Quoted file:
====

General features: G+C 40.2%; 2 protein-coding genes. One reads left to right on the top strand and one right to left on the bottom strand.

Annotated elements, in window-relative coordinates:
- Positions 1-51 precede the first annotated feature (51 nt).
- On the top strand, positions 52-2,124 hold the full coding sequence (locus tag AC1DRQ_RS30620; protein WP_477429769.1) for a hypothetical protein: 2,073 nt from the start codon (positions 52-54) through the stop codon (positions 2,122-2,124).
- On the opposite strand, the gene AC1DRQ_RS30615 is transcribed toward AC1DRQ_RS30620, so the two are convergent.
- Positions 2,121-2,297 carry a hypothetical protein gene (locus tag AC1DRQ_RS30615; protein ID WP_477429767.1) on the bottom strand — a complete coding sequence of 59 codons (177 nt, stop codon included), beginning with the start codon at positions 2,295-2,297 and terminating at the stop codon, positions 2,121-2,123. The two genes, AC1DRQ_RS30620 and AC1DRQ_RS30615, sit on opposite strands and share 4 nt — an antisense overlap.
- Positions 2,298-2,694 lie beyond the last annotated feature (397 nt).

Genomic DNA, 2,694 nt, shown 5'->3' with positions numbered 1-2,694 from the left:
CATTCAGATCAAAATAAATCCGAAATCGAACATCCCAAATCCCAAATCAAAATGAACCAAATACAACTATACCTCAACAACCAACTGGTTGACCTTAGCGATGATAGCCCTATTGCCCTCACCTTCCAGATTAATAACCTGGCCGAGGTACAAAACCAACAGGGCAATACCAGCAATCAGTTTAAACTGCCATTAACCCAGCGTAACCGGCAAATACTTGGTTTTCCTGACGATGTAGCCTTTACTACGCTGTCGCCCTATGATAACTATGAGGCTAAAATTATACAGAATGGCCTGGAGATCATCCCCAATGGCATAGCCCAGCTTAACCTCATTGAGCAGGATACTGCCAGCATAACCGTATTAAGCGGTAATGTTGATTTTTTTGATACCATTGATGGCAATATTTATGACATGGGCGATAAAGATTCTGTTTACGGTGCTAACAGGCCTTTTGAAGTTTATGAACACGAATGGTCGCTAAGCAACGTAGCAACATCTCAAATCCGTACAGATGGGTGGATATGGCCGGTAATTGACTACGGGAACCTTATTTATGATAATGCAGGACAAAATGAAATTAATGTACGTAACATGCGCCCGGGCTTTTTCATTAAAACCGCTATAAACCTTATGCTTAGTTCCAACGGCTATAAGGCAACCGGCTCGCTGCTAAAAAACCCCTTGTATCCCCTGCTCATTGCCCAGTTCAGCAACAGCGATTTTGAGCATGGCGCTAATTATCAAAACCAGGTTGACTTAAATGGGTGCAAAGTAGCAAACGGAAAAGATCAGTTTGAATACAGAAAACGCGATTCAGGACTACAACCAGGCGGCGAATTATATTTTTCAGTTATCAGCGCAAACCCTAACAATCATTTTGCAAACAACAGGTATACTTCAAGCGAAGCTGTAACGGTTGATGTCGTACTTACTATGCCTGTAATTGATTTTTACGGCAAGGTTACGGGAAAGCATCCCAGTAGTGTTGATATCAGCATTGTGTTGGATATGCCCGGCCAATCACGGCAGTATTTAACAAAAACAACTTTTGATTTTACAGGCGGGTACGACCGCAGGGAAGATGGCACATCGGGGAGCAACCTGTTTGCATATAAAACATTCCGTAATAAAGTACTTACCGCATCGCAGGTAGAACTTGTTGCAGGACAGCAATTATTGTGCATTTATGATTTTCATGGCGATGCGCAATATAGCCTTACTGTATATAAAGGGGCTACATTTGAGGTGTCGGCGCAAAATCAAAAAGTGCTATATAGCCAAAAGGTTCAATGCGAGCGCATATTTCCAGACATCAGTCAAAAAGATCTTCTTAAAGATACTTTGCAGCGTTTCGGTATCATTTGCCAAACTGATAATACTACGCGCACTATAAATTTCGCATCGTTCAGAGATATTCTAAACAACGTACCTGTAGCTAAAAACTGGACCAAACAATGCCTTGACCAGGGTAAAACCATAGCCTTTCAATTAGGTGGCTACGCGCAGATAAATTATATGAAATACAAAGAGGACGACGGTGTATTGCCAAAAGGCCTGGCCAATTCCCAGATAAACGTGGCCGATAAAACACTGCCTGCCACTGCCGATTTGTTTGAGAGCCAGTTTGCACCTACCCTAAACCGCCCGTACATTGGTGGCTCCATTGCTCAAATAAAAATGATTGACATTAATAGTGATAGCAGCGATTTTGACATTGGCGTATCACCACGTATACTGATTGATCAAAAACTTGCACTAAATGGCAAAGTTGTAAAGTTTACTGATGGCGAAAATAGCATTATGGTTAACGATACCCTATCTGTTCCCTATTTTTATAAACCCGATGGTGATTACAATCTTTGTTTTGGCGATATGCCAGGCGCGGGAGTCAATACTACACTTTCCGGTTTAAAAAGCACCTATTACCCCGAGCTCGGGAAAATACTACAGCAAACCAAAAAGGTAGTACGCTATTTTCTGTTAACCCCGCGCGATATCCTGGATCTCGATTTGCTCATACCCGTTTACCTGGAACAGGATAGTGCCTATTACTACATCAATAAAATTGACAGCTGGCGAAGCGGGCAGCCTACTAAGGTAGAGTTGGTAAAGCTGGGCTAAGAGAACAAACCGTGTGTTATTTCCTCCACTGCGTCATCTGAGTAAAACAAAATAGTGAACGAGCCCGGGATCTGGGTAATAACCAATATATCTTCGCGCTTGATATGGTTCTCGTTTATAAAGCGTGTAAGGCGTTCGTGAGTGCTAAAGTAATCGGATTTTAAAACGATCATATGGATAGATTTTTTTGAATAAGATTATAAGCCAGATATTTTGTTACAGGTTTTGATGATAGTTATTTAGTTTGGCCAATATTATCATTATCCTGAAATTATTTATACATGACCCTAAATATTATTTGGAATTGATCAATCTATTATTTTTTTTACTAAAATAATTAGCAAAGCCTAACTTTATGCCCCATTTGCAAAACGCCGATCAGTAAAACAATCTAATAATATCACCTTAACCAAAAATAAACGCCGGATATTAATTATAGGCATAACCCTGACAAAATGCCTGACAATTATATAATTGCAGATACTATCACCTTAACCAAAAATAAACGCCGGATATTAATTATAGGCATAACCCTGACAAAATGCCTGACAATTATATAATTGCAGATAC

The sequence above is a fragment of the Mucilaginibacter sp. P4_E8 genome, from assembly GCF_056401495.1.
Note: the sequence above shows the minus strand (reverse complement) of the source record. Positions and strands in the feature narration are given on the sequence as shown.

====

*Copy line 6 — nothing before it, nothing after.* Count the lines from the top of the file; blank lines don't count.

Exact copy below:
- Positions 2,121-2,297 carry a hypothetical protein gene (locus tag AC1DRQ_RS30615; protein ID WP_477429767.1) on the bottom strand — a complete coding sequence of 59 codons (177 nt, stop codon included), beginning with the start codon at positions 2,295-2,297 and terminating at the stop codon, positions 2,121-2,123. The two genes, AC1DRQ_RS30620 and AC1DRQ_RS30615, sit on opposite strands and share 4 nt — an antisense overlap.